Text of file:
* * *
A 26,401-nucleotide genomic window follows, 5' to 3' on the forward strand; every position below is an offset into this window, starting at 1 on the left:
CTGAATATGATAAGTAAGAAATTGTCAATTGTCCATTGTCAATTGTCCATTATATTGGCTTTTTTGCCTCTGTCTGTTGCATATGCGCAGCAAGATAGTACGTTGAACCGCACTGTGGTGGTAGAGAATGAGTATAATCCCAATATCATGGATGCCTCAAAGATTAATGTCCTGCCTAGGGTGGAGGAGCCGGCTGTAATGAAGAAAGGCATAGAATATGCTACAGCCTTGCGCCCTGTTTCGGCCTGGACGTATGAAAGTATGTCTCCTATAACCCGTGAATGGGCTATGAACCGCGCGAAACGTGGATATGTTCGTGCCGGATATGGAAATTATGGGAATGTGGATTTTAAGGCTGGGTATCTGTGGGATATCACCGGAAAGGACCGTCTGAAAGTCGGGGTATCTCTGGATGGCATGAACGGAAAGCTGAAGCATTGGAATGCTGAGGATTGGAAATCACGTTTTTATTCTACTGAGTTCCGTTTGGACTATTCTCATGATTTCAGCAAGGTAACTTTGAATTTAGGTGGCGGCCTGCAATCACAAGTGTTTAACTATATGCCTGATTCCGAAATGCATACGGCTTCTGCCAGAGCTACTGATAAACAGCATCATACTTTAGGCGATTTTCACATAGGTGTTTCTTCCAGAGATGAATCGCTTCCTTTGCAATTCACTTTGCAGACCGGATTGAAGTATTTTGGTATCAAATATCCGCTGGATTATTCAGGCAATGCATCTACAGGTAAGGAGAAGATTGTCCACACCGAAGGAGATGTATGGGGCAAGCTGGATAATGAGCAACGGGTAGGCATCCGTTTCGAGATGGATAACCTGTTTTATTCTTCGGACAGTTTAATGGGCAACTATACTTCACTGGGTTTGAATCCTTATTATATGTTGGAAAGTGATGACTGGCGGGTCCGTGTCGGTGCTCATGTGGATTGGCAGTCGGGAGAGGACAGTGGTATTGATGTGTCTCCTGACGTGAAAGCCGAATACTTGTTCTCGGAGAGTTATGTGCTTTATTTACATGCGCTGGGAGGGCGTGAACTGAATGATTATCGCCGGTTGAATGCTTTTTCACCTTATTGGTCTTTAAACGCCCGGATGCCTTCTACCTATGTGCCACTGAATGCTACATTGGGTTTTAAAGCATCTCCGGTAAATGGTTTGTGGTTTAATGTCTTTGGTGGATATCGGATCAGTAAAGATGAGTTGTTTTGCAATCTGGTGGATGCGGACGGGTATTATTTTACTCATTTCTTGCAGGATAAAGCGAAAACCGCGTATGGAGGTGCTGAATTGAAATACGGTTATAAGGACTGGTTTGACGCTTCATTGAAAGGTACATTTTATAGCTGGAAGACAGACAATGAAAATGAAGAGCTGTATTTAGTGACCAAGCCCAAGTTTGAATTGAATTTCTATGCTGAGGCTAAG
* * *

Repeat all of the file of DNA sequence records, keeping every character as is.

A 26,401-nucleotide genomic window follows, 5' to 3' on the forward strand; every position below is an offset into this window, starting at 1 on the left:
CTGAATATGATAAGTAAGAAATTGTCAATTGTCCATTGTCAATTGTCCATTATATTGGCTTTTTTGCCTCTGTCTGTTGCATATGCGCAGCAAGATAGTACGTTGAACCGCACTGTGGTGGTAGAGAATGAGTATAATCCCAATATCATGGATGCCTCAAAGATTAATGTCCTGCCTAGGGTGGAGGAGCCGGCTGTAATGAAGAAAGGCATAGAATATGCTACAGCCTTGCGCCCTGTTTCGGCCTGGACGTATGAAAGTATGTCTCCTATAACCCGTGAATGGGCTATGAACCGCGCGAAACGTGGATATGTTCGTGCCGGATATGGAAATTATGGGAATGTGGATTTTAAGGCTGGGTATCTGTGGGATATCACCGGAAAGGACCGTCTGAAAGTCGGGGTATCTCTGGATGGCATGAACGGAAAGCTGAAGCATTGGAATGCTGAGGATTGGAAATCACGTTTTTATTCTACTGAGTTCCGTTTGGACTATTCTCATGATTTCAGCAAGGTAACTTTGAATTTAGGTGGCGGCCTGCAATCACAAGTGTTTAACTATATGCCTGATTCCGAAATGCATACGGCTTCTGCCAGAGCTACTGATAAACAGCATCATACTTTAGGCGATTTTCACATAGGTGTTTCTTCCAGAGATGAATCGCTTCCTTTGCAATTCACTTTGCAGACCGGATTGAAGTATTTTGGTATCAAATATCCGCTGGATTATTCAGGCAATGCATCTACAGGTAAGGAGAAGATTGTCCACACCGAAGGAGATGTATGGGGCAAGCTGGATAATGAGCAACGGGTAGGCATCCGTTTCGAGATGGATAACCTGTTTTATTCTTCGGACAGTTTAATGGGCAACTATACTTCACTGGGTTTGAATCCTTATTATATGTTGGAAAGTGATGACTGGCGGGTCCGTGTCGGTGCTCATGTGGATTGGCAGTCGGGAGAGGACAGTGGTATTGATGTGTCTCCTGACGTGAAAGCCGAATACTTGTTCTCGGAGAGTTATGTGCTTTATTTACATGCGCTGGGAGGGCGTGAACTGAATGATTATCGCCGGTTGAATGCTTTTTCACCTTATTGGTCTTTAAACGCCCGGATGCCTTCTACCTATGTGCCACTGAATGCTACATTGGGTTTTAAAGCATCTCCGGTAAATGGTTTGTGGTTTAATGTCTTTGGTGGATATCGGATCAGTAAAGATGAGTTGTTTTGCAATCTGGTGGATGCGGACGGGTATTATTTTACTCATTTCTTGCAGGATAAAGCGAAAACCGCGTATGGAGGTGCTGAATTGAAATACGGTTATAAGGACTGGTTTGACGCTTCATTGAAAGGTACATTTTATAGCTGGAAGACAGACAATGAAAATGAAGAGCTGTATTTAGTGACCAAGCCCAAGTTTGAATTGAATTTCTATGCTGAGGCTAAG